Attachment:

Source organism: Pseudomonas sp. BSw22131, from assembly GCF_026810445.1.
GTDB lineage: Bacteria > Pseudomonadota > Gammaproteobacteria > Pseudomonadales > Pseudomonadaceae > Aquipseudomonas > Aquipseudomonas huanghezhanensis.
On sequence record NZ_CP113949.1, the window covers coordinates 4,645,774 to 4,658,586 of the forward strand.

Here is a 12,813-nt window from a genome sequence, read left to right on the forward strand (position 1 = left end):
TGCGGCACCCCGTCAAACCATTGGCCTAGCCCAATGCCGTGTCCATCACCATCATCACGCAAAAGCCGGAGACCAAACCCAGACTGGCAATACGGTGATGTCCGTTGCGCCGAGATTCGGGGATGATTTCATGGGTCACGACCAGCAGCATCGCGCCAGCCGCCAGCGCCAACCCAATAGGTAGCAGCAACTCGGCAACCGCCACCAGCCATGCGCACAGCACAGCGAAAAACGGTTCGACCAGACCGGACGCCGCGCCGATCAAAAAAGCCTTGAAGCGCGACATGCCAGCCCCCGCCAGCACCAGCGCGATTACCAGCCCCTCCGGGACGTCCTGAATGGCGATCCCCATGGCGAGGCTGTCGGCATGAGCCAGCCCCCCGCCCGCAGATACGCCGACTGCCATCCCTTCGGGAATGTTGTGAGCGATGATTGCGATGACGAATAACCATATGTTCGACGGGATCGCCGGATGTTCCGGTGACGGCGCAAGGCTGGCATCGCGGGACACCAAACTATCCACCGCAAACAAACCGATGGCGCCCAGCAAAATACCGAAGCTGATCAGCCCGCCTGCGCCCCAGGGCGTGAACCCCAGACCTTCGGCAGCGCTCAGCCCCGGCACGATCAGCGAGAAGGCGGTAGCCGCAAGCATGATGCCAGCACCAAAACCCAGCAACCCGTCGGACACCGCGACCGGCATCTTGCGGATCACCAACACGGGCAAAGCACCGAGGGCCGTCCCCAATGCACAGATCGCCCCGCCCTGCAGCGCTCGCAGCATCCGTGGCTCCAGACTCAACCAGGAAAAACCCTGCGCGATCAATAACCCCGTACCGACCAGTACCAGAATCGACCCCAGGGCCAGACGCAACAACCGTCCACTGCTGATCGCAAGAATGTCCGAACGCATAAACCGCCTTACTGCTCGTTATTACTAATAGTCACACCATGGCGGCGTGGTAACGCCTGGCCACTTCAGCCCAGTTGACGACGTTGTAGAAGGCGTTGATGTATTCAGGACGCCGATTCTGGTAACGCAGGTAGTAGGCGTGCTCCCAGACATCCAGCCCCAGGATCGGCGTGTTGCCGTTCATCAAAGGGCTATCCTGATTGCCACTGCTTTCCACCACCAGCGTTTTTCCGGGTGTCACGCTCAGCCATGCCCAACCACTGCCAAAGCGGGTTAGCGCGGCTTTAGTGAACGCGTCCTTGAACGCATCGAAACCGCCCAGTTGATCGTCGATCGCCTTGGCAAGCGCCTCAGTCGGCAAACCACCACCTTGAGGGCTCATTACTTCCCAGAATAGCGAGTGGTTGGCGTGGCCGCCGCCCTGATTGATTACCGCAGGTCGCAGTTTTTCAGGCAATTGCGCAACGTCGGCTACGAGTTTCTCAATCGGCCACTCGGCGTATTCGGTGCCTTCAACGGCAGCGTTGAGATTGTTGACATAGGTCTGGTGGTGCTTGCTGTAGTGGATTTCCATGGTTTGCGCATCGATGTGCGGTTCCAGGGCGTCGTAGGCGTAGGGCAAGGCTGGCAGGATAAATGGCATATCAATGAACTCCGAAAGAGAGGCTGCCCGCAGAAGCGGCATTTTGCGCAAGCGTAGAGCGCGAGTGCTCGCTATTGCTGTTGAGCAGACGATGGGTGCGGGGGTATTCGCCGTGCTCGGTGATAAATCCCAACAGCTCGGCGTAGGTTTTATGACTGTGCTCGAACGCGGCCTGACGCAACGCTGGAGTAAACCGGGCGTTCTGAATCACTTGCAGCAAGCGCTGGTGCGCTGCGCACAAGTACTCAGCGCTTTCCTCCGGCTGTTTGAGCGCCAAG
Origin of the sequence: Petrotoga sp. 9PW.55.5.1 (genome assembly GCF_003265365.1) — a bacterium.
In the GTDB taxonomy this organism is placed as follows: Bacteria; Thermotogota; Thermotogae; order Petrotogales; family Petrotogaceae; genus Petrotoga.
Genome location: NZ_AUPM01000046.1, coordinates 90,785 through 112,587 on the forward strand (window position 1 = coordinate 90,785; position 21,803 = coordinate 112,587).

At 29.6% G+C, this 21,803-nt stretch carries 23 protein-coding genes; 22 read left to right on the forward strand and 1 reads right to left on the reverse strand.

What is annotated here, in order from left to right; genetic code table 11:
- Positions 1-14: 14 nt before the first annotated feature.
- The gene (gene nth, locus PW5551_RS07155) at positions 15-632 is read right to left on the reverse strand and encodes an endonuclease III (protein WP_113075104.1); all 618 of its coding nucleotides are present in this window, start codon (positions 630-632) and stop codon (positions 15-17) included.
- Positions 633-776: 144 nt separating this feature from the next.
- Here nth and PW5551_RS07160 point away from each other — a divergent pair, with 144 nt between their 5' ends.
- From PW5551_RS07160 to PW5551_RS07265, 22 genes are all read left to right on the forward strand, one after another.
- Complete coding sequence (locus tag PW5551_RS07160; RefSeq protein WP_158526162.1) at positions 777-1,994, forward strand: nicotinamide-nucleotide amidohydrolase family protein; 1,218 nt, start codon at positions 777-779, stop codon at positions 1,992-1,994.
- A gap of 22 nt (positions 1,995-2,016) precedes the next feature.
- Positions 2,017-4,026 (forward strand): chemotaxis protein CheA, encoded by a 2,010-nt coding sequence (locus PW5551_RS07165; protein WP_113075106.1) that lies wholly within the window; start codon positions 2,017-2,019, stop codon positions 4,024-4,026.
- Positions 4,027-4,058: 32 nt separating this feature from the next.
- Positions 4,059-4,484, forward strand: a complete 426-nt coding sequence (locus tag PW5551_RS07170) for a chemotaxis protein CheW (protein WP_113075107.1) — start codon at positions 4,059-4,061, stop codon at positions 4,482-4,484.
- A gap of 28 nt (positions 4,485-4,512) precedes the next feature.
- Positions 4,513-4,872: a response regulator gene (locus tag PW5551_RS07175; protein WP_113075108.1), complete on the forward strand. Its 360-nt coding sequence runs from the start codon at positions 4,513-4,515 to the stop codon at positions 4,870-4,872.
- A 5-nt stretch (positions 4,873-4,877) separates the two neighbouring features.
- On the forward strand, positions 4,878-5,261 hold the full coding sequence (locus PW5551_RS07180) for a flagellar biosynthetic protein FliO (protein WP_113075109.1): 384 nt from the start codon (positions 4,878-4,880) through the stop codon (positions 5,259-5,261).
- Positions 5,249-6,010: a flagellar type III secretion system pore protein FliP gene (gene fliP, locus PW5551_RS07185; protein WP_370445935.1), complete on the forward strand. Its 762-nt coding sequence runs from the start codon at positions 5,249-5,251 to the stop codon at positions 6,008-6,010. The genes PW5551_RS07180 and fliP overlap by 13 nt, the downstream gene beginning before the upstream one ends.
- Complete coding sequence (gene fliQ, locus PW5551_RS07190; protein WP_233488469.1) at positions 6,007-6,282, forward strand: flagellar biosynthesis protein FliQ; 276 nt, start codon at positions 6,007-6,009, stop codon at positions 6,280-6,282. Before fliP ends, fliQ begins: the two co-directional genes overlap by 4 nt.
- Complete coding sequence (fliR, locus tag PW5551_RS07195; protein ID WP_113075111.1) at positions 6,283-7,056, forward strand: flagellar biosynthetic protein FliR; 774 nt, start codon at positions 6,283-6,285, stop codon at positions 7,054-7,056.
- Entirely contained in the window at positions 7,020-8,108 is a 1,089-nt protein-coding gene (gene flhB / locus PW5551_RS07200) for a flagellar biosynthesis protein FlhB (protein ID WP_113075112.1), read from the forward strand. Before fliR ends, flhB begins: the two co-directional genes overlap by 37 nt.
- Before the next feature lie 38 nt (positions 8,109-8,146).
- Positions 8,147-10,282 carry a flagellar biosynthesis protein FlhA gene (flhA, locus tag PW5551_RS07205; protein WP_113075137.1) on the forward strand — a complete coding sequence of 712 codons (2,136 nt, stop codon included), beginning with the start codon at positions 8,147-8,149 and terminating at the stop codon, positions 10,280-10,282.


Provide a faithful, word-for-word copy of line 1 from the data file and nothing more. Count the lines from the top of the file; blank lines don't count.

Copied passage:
Source organism: Pseudomonas sp. BSw22131, from assembly GCF_026810445.1.